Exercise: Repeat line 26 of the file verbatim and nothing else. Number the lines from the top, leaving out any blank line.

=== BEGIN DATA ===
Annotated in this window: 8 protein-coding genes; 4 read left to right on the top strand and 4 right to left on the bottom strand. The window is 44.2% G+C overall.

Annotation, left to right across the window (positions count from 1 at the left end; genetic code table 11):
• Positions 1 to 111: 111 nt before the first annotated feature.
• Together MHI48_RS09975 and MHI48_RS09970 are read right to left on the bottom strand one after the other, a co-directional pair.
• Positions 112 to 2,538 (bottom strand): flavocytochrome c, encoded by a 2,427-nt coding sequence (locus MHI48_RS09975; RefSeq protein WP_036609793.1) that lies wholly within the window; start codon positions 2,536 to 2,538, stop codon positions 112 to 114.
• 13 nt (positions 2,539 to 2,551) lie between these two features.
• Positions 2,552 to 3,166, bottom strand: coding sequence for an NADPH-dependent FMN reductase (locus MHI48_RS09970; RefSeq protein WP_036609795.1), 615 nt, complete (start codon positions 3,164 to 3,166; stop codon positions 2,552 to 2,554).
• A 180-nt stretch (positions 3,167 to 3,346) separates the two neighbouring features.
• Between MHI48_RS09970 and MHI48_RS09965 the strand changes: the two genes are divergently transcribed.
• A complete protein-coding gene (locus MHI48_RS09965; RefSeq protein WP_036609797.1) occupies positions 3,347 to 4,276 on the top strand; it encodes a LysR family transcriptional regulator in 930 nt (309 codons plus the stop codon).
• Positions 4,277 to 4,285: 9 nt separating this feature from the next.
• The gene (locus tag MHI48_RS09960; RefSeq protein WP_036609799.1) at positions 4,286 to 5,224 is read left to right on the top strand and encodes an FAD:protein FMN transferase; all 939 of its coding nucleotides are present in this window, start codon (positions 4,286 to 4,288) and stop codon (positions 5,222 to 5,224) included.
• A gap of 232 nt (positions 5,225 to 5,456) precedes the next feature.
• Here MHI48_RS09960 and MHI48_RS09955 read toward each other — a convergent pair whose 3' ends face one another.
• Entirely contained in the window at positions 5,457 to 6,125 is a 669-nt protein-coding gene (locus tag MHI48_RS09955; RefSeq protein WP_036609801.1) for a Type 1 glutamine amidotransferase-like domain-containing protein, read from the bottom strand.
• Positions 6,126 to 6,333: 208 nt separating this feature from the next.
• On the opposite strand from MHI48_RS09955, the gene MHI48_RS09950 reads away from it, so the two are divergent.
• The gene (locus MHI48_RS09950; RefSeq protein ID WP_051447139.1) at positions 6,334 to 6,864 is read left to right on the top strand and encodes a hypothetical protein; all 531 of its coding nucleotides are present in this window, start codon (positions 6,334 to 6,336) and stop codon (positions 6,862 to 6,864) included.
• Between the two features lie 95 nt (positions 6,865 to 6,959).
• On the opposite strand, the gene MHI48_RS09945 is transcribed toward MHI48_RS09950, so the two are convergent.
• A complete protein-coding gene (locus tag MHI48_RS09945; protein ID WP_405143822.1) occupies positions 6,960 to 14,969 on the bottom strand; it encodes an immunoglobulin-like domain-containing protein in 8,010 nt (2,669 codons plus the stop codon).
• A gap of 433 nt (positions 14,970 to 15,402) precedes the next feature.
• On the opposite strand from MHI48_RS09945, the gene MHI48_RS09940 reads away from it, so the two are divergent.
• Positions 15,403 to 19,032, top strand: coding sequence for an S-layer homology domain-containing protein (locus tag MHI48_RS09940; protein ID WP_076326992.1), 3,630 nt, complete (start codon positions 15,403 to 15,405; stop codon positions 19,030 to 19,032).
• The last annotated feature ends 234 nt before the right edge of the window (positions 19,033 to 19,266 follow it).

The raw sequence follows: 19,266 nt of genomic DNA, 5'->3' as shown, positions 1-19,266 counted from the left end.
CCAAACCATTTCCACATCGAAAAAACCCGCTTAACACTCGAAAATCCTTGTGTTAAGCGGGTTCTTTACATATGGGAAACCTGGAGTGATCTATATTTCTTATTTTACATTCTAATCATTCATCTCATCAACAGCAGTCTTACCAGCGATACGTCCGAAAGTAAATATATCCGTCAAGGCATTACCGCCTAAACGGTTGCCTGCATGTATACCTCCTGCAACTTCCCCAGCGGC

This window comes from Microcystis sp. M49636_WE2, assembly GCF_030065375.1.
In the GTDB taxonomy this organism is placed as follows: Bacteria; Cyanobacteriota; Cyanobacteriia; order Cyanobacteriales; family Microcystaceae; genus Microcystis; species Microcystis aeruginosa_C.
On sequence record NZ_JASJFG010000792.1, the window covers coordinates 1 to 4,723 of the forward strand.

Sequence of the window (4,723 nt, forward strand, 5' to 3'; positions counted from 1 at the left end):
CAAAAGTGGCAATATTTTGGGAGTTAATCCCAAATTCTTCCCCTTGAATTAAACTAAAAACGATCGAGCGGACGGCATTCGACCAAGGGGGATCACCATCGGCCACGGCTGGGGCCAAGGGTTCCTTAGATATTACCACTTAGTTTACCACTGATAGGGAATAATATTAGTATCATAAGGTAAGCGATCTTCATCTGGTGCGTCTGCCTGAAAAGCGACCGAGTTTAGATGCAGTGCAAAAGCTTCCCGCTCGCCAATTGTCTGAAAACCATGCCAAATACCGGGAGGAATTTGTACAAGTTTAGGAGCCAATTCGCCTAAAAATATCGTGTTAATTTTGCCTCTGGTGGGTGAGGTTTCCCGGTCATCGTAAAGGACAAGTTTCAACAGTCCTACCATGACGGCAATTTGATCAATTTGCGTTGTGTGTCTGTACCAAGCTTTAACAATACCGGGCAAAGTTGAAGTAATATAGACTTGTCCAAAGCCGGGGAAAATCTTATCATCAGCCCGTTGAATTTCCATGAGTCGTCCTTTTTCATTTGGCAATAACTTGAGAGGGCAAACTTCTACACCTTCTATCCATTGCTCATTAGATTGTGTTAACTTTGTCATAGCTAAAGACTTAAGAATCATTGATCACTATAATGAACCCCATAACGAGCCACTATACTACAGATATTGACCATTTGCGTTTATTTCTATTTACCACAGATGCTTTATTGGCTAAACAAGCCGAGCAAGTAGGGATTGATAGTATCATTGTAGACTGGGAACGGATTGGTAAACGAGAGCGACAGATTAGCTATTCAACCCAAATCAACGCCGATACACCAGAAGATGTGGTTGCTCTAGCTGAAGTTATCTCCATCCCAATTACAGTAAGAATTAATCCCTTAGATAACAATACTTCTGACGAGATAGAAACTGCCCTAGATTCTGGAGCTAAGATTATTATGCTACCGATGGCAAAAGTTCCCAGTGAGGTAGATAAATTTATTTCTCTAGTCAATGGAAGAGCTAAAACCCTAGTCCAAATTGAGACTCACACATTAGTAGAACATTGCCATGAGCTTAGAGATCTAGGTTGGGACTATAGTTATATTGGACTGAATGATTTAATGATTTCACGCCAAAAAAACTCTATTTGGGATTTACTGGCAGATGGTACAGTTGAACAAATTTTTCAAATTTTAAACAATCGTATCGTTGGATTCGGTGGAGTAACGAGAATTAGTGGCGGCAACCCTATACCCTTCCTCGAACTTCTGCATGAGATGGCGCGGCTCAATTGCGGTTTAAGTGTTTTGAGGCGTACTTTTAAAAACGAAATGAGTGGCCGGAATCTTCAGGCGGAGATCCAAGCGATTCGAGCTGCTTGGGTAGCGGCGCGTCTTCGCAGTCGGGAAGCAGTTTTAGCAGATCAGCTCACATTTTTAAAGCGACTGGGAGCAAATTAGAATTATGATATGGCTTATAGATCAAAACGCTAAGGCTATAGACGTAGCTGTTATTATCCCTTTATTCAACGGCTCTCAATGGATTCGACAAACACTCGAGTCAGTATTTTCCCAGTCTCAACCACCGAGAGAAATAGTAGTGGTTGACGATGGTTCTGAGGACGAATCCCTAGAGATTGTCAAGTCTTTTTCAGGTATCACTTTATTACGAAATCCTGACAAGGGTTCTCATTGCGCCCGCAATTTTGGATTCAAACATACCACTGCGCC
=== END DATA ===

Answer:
The raw sequence follows: 19,266 nt of genomic DNA, 5'->3' as shown, positions 1-19,266 counted from the left end.